There’s never a great way for a defending champion’s playoff hopes to die, but for the Denver Broncos, a 33-10 beatdown at the hands of the Kansas City Chiefs, who controlled the game from start to finish and were stunting late in the fourth quarter, is about as bad as it gets.

The Broncos’ offense was puke once again, gaining a total of 246 yards and scoring just 10 points, but the defense had no reason to sneer at their offensive counterparts this time. The Chiefs racked up 484 total yards on their way to 33 points, and they did so by following a fairly simple formula: take the ball and run really damn fast.

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The dirty secret about this Broncos defense, which is allowing just 19 points and 187 passing yard per game, is that it can’t really stop the run. The 135 ground yards per game the defense is surrendering ranks it as the fourth-worst run-stopping unit in the league. The strength of Denver’s defense is in the secondary and on the edges, from where Aqib Talib, Chris Harris, Von Miller, and DeMarcus Ware can torture quarterbacks. The Chiefs effectively took those players out of the game by running the ball 37 times, leaving a defense that was without Brandon Marshall and T.J. Ward scrambling to catch up.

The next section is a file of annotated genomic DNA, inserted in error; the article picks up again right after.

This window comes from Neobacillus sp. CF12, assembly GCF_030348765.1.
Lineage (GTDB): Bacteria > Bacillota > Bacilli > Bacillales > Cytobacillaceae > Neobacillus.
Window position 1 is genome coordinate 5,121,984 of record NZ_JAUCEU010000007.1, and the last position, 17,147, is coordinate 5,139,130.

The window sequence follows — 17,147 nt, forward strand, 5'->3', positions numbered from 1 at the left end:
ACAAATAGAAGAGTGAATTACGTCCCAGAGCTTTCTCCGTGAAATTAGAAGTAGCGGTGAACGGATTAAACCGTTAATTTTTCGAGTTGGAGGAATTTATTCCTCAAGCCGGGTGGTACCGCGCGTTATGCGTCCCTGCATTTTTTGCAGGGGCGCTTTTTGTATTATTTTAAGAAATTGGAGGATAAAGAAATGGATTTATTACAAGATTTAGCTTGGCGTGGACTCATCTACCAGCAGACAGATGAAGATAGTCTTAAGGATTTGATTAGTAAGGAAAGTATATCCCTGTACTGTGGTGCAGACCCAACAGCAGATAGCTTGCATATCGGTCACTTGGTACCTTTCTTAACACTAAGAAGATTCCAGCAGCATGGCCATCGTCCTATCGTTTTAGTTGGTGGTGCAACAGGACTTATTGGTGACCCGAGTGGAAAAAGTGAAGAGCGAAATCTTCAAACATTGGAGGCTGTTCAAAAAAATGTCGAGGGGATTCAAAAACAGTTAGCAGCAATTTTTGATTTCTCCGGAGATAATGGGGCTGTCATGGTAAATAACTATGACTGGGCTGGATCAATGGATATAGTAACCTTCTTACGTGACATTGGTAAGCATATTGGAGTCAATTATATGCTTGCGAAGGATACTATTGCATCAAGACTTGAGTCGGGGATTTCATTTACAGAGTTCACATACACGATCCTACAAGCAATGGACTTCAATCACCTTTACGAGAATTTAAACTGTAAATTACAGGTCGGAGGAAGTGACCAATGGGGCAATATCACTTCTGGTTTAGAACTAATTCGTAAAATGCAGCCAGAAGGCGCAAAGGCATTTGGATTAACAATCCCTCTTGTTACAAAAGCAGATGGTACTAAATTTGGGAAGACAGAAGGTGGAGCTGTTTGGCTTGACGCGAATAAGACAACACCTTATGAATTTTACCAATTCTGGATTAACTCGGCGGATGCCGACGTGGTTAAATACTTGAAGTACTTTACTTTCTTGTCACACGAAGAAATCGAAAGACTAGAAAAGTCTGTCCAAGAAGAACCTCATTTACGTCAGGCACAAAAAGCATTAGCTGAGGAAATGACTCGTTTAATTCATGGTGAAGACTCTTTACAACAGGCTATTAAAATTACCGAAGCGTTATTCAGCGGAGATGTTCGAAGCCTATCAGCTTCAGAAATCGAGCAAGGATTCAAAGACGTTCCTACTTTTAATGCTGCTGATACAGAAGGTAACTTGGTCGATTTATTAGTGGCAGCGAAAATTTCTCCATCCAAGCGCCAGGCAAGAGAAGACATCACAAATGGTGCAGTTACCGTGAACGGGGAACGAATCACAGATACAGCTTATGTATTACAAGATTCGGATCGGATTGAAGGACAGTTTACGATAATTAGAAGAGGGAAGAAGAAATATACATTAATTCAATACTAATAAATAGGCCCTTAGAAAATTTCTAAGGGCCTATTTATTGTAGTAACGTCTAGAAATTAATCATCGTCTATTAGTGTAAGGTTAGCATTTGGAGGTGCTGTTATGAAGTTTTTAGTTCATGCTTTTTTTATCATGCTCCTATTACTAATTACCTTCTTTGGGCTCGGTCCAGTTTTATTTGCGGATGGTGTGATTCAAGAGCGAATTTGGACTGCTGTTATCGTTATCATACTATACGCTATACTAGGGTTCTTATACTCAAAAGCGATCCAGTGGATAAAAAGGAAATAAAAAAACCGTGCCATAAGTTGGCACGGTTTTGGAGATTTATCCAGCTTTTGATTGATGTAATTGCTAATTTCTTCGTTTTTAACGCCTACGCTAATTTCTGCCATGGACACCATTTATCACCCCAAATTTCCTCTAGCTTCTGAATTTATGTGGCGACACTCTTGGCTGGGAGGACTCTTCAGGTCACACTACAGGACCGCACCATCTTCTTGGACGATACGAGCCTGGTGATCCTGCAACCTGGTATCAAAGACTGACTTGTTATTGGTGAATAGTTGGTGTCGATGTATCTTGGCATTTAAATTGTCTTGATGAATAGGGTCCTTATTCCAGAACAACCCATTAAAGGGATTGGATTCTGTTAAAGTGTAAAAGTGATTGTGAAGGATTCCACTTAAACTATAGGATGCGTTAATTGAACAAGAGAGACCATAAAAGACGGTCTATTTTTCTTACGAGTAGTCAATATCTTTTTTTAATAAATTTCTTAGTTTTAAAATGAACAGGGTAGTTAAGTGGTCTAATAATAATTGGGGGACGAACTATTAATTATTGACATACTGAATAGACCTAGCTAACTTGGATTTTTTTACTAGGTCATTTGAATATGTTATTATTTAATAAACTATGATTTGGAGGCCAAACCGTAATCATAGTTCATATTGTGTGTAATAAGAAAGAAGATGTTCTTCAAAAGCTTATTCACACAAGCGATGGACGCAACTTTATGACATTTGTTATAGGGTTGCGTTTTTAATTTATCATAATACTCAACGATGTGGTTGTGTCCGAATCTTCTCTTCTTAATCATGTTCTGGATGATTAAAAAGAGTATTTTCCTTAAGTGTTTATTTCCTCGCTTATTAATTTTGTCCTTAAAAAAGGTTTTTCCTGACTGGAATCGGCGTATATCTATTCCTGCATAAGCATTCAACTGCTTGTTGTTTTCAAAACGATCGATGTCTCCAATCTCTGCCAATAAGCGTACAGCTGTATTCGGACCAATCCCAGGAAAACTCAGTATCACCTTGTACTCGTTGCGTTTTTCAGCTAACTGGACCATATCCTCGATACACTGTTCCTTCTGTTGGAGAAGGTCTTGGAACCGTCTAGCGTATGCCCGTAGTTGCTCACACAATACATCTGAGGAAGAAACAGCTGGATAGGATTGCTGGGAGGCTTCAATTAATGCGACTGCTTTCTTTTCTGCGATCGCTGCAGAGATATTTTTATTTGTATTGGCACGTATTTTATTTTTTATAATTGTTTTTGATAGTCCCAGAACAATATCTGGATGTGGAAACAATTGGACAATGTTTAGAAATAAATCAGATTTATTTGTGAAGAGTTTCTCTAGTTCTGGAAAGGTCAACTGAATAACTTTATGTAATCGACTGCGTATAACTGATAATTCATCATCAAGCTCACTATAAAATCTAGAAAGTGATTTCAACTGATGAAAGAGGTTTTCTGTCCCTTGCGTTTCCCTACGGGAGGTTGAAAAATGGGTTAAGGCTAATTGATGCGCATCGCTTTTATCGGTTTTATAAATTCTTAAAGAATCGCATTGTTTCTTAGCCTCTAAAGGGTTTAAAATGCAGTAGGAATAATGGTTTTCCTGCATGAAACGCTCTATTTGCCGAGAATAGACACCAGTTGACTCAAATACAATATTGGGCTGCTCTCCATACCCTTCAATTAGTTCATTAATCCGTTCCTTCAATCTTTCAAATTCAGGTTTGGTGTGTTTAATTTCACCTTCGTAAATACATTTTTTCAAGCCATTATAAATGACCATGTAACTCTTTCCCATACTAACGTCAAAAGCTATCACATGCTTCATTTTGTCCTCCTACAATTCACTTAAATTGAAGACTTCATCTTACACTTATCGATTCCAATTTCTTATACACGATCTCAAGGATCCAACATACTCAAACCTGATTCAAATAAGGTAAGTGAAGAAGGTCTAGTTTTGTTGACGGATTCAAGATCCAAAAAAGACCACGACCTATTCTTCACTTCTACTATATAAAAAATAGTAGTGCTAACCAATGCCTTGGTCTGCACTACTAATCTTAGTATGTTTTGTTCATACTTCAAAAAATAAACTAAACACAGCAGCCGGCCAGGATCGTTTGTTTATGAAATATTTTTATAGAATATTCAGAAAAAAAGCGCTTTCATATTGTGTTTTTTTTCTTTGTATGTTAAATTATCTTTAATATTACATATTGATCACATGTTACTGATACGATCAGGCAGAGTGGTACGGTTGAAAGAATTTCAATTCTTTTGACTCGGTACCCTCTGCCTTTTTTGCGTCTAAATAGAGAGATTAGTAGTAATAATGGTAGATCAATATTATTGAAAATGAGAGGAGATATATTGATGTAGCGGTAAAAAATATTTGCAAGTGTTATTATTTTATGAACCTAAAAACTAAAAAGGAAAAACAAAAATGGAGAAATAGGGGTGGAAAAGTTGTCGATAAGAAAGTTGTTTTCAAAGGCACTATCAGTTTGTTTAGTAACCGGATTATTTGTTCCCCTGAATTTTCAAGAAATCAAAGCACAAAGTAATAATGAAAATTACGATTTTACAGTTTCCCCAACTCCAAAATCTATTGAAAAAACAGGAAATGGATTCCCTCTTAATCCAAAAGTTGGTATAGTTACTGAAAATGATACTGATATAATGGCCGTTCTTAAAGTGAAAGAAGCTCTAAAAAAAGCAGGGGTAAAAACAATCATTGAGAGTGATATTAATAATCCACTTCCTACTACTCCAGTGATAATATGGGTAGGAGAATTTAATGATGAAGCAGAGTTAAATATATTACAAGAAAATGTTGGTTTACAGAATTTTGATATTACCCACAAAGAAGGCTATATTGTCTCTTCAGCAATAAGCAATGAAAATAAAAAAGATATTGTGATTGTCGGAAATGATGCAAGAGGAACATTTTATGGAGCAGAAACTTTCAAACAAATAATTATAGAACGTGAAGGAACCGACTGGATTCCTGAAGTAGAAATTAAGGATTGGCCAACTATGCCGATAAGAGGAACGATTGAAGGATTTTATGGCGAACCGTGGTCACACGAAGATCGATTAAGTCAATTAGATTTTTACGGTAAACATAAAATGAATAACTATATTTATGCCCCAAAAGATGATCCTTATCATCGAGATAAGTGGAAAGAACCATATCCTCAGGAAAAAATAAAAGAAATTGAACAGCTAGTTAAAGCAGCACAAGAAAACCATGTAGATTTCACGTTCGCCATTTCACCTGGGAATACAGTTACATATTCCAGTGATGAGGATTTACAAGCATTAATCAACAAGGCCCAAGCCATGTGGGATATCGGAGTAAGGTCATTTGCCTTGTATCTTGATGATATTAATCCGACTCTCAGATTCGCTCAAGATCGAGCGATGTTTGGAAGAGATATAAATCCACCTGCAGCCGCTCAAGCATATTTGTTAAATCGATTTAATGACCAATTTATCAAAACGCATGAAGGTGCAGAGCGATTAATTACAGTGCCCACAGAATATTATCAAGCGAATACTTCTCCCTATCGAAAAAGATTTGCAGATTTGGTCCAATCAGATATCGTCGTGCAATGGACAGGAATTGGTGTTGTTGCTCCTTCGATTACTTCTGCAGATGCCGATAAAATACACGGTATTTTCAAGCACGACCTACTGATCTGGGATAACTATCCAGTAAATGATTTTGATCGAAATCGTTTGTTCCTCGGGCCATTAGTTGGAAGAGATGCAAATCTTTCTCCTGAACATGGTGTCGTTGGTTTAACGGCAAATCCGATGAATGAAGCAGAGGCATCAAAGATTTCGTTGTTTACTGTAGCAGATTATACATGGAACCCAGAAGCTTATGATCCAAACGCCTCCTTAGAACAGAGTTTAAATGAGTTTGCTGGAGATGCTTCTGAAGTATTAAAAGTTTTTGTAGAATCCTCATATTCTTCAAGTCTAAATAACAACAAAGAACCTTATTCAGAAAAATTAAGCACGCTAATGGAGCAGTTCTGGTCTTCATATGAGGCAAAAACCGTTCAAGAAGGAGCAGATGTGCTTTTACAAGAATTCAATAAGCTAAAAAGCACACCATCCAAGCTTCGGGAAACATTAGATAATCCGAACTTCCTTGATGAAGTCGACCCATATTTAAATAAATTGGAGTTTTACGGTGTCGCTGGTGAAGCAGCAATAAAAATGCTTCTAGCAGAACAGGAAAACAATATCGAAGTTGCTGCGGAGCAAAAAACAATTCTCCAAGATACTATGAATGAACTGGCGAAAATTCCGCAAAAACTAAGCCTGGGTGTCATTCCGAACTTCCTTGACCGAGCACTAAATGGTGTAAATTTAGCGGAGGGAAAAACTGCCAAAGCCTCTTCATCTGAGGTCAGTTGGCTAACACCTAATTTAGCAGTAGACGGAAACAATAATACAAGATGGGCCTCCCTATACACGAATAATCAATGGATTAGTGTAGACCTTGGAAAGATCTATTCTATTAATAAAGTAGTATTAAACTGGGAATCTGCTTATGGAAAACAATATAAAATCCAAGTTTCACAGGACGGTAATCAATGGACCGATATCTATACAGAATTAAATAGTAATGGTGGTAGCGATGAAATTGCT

Kansas City finished with 284 yards on the ground behind a game plan full of stretch runs and read options. Tyreek Hill’s 70-yard touchdown run in the first quarter serves as a good summation of what the Broncos were dealing with all night:

Even tight end Travis Kelce, who finished the game with 160 yards on 11 receptions, did most of his damage with his legs. The Chiefs kept him away from Talib and Harris all night, and had him running quick routes designed to get the ball in his hands as soon as possible and let him run into space. Kelce is uniquely devastating in space, as he proved once again while taking a bubble screen 80 yards to the house:

Coaches and pundits love to talk about the importance of game plans, but sometimes it can be hard to spot the tangible effects of all that preparation in the middle of a chaotic game. This was not the case last night. The Chiefs set their sights on a hole in the middle of the Broncos’ vaunted defense, and then proceeded to drive a squadron of sports cars right through it. It must have been horrifying to watch for anyone rooting for Denver, and immensely satisfying for anyone cheering on the Chiefs.

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